A really good first novel by a former Marine who fought in Iraq. Powers attended the Michener Center for Writers at UT, and his writing is evocative and hallucinatory in ways that bring to mind the great author and poet Denis Johnson. Some parts of the novel work better than others, but it’s a very impressive debut and we should all be watching out for his next effort.


1. Killing Them Softly

I really liked the other movies on this list, but few of them came close to this one. Beginning to end, inside and out, one of the greatest films noir of all time. It is small, dark, contained, sweaty, ominous, real, surreal. Brad Pitt is phenomenal. Richard Jenkins is superb. Based on the novel by the late, great George V. Higgins, and if you aren’t a huge, huge fan of the film adaptation of Higgins’ great novel The Friends of Eddie Coyle, I have to tell you that we can’t be friends anymore.

2. Killer Joe

Stunning, startling, hilarious, sick, tight, unhinged. I also read the playscript by Traci Letts. Traci Letts writes white trash like nobody’s business. A related note that may be of interest: I was a little disturbed to encounter a couple of friends who had “left the wives at home” and after the movie, had gone to Lucy’s Fried Chicken to “pick up some dinner for the girls.” They were quite amused with themselves. No reports on how this went over, but I watched for police reports in the paper next morning, didn’t see any.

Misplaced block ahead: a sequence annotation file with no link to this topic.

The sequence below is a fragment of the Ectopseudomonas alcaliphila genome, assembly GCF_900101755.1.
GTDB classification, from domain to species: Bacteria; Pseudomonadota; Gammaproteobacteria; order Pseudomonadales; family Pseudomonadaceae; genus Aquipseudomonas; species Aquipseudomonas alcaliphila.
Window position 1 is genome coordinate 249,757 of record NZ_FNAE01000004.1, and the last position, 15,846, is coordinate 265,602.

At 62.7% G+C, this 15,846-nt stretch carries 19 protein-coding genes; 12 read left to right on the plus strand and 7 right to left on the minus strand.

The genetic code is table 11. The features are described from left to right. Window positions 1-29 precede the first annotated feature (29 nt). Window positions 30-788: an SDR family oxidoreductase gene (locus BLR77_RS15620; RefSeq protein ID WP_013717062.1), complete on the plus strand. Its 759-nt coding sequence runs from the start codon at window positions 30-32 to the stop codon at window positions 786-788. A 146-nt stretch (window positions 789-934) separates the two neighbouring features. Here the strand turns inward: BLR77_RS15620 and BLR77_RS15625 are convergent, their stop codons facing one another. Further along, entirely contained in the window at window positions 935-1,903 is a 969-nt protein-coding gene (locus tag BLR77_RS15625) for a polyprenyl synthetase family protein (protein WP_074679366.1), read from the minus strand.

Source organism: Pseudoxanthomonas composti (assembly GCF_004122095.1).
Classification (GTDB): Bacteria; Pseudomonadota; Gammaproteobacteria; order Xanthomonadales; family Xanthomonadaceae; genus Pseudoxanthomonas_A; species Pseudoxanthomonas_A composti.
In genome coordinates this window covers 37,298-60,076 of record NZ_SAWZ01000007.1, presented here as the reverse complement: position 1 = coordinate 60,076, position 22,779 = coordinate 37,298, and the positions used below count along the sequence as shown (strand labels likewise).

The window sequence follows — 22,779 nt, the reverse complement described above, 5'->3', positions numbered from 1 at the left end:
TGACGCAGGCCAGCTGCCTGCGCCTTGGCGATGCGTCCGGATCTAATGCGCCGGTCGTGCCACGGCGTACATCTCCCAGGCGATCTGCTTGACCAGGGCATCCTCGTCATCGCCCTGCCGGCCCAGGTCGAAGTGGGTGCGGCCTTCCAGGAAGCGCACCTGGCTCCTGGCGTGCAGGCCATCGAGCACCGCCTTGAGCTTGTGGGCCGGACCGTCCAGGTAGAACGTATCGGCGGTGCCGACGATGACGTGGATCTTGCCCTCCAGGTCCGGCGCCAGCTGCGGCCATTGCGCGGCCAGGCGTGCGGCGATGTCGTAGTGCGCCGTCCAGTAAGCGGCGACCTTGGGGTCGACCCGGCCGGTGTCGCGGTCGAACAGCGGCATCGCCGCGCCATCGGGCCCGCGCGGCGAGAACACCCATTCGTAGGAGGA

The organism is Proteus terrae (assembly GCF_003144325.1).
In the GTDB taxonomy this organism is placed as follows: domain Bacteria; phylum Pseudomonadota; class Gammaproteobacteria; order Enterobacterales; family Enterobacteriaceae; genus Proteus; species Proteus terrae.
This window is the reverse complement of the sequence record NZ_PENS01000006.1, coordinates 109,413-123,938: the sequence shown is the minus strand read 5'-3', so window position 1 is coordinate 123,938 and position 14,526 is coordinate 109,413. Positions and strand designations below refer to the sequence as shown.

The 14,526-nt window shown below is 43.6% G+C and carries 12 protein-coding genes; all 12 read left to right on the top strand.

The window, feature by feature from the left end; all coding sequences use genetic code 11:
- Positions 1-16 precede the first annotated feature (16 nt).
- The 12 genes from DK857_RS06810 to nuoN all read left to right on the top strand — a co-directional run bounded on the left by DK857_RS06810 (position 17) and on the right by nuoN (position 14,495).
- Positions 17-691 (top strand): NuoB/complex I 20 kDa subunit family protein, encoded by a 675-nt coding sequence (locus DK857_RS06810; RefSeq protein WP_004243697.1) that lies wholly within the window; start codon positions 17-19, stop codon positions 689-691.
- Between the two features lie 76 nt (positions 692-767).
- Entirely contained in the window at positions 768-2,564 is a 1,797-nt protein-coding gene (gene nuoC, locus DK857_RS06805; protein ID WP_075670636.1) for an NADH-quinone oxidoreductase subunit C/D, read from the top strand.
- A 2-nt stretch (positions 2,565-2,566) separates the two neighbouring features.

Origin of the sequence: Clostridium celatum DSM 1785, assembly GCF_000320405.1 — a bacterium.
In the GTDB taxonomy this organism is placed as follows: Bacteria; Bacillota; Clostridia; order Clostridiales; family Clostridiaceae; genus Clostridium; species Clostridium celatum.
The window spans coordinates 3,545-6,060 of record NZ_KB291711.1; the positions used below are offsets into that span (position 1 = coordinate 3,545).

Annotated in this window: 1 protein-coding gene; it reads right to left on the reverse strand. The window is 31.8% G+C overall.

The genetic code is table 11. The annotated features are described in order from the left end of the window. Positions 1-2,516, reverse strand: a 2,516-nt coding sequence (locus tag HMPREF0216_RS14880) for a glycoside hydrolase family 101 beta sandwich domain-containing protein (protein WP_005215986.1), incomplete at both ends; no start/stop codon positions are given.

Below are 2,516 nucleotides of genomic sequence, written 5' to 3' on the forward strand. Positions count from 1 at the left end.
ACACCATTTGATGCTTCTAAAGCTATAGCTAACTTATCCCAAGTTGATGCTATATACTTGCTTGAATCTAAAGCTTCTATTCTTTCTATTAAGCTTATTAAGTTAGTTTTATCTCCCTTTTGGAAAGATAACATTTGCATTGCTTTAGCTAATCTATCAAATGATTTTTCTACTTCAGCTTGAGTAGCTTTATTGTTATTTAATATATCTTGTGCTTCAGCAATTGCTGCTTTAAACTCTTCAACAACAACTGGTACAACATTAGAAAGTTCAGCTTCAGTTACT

3. Django Unchained

Wow. Hell of a movie. I used to be fed up with Tarantino, but after Inglourious Basterds and this one, he’s OK in my book. And what’s with that actor, Christoph Walz, anyway? He’s one weird dude.

4. Seven Psychopaths

Almost every movie with Tom Waits in it is OK with me. Plus this one had other attributes.

5. Skyfall

Loved it a lot, although parts were a little too comic-booky. Did I really say that? Loved the low-tech Q, which was a good touch, plus the return of the Aston Martin.

6. Bernie

This film captures small town folks quite well. The way they talk and think, the way they dress and live. Yikes. It was a fine film but don’t want to go there again. I lived it already, growing up in the Hill Country.


1. Election Night coverage of Barack Obama’s victory over some random dude named Mitt Romney, or Mr. Corporation, or MC One Percent, or something, I forgot already. 

As if this isn’t self-explanatory. Plus there was the super bonus of watching everyone melt down on Fox. Now THERE’S AN IDEA FOR A MODERN OPERA.

2. Mad Men

Rarely a slack moment.
3. Breaking Bad

Strange, comic, brilliant, creepy, twitchy, funny. Is Bryan Cranston awesome or what?

This may sound creepy, but from spending so many evenings with them, we’ve come to feel like Rachel Maddow, Chris Matthews, Lawrence O’Donnel, Reverend Al, and Big Ed are part of our family. And although I don’t watch a lot of daytime TV, being a fan of beauty, I’m quite fond of Tamron Hall.

BEST MUSIC of 2012